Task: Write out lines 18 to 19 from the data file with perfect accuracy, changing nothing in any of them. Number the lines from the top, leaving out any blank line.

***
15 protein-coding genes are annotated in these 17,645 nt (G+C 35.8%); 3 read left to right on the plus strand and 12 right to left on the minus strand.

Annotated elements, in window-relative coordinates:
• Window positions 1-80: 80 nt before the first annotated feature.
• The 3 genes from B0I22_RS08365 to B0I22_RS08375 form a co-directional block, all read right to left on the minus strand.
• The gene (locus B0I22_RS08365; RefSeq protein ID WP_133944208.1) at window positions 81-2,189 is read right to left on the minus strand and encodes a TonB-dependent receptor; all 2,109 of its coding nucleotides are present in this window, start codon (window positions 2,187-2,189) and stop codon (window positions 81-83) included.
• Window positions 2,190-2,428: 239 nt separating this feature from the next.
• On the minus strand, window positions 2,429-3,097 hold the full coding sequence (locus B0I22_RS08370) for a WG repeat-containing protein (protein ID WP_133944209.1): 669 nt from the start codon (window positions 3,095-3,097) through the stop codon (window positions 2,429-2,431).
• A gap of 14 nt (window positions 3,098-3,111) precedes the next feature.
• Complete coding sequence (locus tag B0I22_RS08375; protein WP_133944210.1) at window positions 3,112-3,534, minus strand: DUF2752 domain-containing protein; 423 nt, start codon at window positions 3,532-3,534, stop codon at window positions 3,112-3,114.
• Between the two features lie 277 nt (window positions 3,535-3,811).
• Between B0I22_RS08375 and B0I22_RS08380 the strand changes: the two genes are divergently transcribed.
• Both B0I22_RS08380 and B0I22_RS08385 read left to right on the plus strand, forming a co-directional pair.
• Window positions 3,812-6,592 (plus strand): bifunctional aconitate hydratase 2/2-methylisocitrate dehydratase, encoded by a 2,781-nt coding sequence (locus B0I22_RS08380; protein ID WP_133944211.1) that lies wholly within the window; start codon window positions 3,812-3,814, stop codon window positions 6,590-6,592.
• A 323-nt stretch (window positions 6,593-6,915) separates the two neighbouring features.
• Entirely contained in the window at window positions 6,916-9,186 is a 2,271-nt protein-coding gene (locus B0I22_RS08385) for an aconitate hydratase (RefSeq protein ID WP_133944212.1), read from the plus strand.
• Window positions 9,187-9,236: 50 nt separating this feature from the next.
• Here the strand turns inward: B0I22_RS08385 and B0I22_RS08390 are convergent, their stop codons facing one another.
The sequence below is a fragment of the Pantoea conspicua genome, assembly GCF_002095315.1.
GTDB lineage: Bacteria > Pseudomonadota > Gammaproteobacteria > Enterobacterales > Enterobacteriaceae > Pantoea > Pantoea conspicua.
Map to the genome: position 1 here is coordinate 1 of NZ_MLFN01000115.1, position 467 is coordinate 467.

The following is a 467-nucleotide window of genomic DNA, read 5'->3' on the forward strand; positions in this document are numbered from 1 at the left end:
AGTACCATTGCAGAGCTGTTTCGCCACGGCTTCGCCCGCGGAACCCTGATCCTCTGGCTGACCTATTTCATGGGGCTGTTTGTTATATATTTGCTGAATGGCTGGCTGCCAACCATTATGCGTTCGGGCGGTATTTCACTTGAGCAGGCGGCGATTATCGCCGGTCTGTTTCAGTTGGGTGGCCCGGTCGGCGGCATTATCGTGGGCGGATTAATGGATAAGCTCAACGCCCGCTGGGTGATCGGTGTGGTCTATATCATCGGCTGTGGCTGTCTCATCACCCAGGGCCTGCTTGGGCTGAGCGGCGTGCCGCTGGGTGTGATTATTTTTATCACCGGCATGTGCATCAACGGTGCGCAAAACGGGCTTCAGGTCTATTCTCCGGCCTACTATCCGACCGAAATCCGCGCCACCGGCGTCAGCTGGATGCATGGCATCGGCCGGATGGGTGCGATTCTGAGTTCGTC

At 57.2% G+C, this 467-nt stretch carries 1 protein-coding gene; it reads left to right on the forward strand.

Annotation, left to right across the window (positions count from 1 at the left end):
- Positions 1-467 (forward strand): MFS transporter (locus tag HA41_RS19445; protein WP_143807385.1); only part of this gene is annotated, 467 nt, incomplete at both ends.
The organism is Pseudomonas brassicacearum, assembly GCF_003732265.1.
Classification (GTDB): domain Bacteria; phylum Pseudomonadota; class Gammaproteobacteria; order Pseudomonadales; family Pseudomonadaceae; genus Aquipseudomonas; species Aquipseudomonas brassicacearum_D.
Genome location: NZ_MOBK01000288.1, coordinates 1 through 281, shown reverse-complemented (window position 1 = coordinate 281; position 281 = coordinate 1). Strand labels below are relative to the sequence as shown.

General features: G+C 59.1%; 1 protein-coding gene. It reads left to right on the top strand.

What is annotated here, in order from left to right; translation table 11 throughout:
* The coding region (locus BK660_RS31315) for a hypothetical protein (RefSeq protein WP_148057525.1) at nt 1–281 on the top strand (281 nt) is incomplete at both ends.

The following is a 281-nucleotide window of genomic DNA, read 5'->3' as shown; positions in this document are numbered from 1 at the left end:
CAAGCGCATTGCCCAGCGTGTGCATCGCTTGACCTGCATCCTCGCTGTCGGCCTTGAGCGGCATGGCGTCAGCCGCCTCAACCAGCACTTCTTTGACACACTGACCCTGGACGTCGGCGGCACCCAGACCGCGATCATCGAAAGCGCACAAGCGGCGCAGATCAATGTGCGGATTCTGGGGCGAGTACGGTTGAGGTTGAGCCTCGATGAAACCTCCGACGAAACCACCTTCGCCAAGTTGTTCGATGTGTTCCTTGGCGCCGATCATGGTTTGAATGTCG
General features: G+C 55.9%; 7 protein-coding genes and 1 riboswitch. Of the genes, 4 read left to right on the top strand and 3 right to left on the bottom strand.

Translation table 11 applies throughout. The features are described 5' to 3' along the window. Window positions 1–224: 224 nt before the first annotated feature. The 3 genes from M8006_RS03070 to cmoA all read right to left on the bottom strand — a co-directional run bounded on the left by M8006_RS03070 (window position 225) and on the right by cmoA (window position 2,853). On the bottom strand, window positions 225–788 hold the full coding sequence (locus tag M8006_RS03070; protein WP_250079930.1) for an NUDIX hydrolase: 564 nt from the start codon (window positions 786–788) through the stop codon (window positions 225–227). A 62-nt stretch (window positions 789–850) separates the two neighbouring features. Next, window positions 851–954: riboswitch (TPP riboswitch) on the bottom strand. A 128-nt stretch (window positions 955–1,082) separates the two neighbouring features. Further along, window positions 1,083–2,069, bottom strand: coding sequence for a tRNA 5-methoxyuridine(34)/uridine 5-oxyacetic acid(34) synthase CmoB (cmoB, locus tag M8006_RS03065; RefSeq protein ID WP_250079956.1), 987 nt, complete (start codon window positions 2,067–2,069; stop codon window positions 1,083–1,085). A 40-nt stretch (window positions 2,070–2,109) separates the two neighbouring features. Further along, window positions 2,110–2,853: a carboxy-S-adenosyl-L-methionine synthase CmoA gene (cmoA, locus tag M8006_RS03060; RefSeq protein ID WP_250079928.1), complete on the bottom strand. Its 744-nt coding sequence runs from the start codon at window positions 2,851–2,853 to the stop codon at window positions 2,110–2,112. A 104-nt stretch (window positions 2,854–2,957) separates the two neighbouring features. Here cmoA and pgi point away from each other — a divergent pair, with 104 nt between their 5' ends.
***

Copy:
The sequence below is a fragment of the Pantoea conspicua genome, assembly GCF_002095315.1.
GTDB lineage: Bacteria > Pseudomonadota > Gammaproteobacteria > Enterobacterales > Enterobacteriaceae > Pantoea > Pantoea conspicua.